In The Stock Market Game, students buy and sell stocks and mutual funds listed on the three major US stock exchanges: the New York Stock Exchange (NYSE), the American Stock Exchange (AMEX), and the NASDAQ Stock Market. Each exchange has its own specific requirements or “listing standards” that companies must meet in order to be listed on the exchange. Once listed, companies must abide by the rules of its exchange. For more information on the specific exchanges, please look on the exchange websites.
The NYSE uses an auction platform; buying and selling takes place on the trading floor. In December 2005, the NYSE and Archipelago, an electronic market platform business, agreed to merge, forming the NYSE Group, Inc. On March 8, 2006, NYSE Group, Inc. became a publicly traded company, creating a broader trading platform that provides greater speed for electronic trading in a global market. In addition to the electronic platform, the NYSE Group continues to operate its trading floor.
The AMEX also uses an auction platform. Shares are traded through the same process used by the NYSE. In 1998, the AMEX merged with the National Association of Securities Dealers (NASD), which also operates the NASDAQ Stock Market, to form "The NASDAQ-Amex Market Group." In 2004 AMEX regained control from the NASD. In 2006, AMEX announced that it would begin taking steps to go public.
The NASDAQ Stock Market is the largest electronic stock market in the US. The NASDAQ is an automated auction center. Transactions take place on a virtual platform. Investors are at remote locations buying and selling shares on a virtual platform.
Auction market: Auction market trading, sometimes known as open outcry, is the way the major stock and commodity exchanges, such as the New York Stock Exchange (NYSE) and the Chicago Board of Trade (CBOT), have traditionally handled buying and selling. Brokers acting for buyers compete against each other on the exchange floor, as brokers for sellers do, to get the best price. Trading is intense but orderly because the participants adhere to exchange rules.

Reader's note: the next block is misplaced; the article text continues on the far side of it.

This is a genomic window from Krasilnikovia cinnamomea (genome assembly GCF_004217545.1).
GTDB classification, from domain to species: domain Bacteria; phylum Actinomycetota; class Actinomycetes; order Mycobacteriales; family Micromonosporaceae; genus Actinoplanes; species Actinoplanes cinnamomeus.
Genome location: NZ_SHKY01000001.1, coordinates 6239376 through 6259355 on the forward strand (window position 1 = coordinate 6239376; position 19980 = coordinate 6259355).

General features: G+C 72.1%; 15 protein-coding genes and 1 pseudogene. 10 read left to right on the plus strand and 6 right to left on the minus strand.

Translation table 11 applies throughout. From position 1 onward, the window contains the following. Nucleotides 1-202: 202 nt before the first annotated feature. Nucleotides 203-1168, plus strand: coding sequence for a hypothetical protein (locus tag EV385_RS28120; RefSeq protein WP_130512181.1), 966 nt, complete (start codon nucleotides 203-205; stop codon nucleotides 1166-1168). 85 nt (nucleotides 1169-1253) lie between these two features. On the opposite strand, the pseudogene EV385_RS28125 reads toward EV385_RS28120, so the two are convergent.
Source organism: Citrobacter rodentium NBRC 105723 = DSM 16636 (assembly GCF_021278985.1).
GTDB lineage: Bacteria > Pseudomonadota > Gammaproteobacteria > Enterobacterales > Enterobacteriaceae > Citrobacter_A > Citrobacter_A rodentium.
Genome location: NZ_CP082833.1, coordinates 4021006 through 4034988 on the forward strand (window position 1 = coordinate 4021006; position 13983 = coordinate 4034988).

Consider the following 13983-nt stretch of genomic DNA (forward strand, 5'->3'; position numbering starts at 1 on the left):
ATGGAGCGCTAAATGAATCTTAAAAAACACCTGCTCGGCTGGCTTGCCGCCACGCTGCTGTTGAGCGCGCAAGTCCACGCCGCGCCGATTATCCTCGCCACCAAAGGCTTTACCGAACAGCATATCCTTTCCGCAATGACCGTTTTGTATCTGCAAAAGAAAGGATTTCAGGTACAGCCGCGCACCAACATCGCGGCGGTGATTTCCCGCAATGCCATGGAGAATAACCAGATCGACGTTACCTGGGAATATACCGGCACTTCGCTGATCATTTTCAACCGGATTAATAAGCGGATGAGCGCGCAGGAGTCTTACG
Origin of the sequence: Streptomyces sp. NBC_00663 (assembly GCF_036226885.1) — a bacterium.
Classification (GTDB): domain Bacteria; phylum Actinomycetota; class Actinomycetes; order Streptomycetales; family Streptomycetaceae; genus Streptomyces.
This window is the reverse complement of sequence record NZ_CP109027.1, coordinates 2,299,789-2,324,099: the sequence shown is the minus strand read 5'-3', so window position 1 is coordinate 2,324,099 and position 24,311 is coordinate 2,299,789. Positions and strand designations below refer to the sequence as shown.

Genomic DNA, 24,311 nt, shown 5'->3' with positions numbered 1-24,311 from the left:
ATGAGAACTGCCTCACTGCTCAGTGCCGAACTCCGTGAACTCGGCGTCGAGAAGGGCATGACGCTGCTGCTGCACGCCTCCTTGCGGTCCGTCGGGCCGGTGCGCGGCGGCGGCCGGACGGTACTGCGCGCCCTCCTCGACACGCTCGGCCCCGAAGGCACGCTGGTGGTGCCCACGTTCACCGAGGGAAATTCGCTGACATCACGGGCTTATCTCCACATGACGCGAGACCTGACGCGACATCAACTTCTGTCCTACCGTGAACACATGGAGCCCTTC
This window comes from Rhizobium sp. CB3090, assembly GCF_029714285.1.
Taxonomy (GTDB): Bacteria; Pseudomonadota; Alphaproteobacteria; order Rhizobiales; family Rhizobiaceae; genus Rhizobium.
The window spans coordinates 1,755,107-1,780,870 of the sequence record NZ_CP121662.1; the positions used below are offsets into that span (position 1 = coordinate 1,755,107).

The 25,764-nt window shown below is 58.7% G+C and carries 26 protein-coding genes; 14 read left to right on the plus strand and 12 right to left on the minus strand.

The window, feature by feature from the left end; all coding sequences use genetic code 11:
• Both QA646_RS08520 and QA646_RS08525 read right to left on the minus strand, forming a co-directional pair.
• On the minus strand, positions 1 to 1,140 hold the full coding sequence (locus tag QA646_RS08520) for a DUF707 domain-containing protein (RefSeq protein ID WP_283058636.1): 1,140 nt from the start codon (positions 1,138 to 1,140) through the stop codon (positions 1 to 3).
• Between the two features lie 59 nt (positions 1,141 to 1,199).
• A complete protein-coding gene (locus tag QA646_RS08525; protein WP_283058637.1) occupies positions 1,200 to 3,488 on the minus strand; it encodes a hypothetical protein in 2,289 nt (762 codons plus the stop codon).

Electronic Communications Network (ECN): An ECN is an alternative securities trading system that collects, displays, and executes orders electronically. Trading on an ECN allows investors to buy and sell anonymously. ECNs also facilitate extended, or after-hours, trading. ECN trade execution can be faster and less expensive than trades handled through screen-based or traditional markets, though the volume is sometimes thin. However some ECNs have been approved for official stock exchange status, expanding the number of stocks that can be traded on their systems.
Listing Requirement: Each organized securities exchange and stock market — including the New York Stock Exchange (NYSE), the American Stock Exchange (AMEX), and the NASDAQ National Market (NASDAQ) — sets listing requirements a corporation must meet in order to have
its stocks or bonds traded on that exchange or market. Among the listing criteria are a minimum corporation pretax earnings, a minimum market value and a minimum number of existing shares. For example, the NYSE, which has the most stringent requirements, requires pretax earnings of $2.5 million, a minimum market value of $100 million and at least 1.1 million shares.
Public Float: The portion of a company's outstanding shares that is in the hands of public investors, as opposed to company officials.